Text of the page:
J2.5 Modeling the Potential Impact of Climate Change on Vector-borne Diseases and Respiratory Viruses

Monday, 11 January 2016: 5:15 PM
Room 228/229 ( New Orleans Ernest N. Morial Convention Center)
David Quesada, Saint Thomas University, Miami Gardens, FL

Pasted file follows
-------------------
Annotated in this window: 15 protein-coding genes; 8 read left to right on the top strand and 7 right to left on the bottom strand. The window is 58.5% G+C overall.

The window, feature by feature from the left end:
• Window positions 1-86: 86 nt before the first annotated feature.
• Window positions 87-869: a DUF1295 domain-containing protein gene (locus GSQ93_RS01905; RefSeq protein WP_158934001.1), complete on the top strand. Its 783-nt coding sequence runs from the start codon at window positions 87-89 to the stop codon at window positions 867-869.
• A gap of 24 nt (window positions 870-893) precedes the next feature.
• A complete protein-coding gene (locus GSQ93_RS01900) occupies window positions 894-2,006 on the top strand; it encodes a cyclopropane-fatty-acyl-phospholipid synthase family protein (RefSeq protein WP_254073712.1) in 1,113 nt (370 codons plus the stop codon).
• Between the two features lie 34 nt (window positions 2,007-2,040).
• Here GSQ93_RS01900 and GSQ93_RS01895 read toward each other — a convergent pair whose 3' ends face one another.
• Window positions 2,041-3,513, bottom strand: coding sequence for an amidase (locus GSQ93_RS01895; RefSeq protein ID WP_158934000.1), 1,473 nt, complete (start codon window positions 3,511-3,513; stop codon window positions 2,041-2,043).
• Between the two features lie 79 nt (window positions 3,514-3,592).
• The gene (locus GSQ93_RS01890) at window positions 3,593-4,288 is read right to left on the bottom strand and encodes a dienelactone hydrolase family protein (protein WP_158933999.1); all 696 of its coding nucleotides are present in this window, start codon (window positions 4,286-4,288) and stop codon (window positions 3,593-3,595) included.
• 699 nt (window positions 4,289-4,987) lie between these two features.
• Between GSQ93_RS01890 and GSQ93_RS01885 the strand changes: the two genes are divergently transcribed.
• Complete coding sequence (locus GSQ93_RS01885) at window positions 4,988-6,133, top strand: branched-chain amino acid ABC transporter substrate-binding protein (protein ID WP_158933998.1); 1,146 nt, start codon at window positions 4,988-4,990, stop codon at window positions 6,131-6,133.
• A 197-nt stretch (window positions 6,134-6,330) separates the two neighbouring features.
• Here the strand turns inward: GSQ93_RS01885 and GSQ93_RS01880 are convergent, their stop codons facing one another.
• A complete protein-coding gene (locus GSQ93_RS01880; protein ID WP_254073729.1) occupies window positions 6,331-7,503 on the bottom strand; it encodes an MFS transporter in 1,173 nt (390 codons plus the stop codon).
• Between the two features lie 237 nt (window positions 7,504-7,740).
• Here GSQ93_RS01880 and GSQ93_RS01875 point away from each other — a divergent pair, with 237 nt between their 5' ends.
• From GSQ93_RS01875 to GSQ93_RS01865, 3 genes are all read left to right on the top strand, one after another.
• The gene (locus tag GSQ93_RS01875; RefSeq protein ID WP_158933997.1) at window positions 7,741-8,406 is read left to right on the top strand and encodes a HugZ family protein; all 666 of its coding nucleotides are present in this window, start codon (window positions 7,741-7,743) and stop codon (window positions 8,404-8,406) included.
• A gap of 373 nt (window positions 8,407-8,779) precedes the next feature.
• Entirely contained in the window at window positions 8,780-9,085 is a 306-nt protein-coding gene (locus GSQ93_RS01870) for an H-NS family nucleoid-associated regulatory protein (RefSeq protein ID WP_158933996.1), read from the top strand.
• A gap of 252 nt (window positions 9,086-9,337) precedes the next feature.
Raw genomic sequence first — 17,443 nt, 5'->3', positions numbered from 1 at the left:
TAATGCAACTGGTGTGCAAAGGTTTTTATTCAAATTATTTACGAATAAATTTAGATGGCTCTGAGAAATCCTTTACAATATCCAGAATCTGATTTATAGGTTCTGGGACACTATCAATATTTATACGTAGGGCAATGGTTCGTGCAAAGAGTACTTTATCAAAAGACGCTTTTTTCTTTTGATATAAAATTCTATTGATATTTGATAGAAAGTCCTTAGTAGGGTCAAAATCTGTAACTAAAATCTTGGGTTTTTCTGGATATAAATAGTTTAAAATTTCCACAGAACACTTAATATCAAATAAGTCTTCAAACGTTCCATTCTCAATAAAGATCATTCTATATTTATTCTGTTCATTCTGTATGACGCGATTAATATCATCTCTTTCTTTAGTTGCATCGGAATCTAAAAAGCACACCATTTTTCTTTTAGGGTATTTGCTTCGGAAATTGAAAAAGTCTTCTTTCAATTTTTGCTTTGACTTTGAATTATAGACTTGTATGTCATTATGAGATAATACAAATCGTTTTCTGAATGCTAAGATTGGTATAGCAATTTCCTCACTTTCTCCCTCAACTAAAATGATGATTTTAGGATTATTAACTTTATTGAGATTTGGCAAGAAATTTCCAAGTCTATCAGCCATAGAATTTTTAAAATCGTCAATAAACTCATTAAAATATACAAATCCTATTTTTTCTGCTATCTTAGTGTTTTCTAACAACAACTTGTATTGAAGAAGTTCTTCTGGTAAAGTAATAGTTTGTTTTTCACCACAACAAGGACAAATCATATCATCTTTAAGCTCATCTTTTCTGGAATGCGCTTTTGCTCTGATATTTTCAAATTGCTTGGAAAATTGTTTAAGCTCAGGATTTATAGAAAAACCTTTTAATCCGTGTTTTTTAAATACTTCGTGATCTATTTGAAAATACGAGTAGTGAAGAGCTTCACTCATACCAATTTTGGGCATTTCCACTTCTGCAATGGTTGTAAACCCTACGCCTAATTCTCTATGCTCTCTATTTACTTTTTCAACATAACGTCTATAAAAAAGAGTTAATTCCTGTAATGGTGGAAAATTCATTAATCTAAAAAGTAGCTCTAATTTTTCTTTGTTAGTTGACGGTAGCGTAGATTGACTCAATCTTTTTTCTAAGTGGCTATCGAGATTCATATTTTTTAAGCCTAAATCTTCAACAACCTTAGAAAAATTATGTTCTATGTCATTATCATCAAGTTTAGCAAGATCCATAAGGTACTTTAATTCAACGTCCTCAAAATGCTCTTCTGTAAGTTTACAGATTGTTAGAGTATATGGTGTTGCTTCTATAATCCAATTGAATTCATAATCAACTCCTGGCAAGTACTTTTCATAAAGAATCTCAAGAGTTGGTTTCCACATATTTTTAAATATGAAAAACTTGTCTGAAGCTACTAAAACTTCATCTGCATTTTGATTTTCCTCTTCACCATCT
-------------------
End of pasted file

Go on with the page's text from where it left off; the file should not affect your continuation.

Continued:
Global climate changes are expected to shift climatic zones up north, as well as to change rain patterns over extensive areas. These two factors might produce favorable conditions for accelerated incubation and growth of mosquitoes, and the subsequent transmission of different types of diseases. In a similar way, some strains of respiratory viruses can find conditions favorable to spread out more than once during a year. Based on a seasonally forced SEIR model for the population of both humans and mosquitoes, the conditions for epidemics outbreaks are studied as a function of the relative increase of the average temperature and humidity. The model is solved for the homogeneous case as well as in the case of a network mimicking the social network within cities. Different network topologies are explored in order to evaluate potential pathways for fast spreading of diseases. By following a similar SEIR scheme, the dynamics of respiratory viruses is analyzed and its impact on asthmatic people. In this case, the model is solved in conjunction with air quality conditions in order to estimate the join effect of poor air quality and the prevalence of respiratory viruses exacerbating asthma cases at Emergency Rooms (ER). The results of both models are compared with available historical health data sets.
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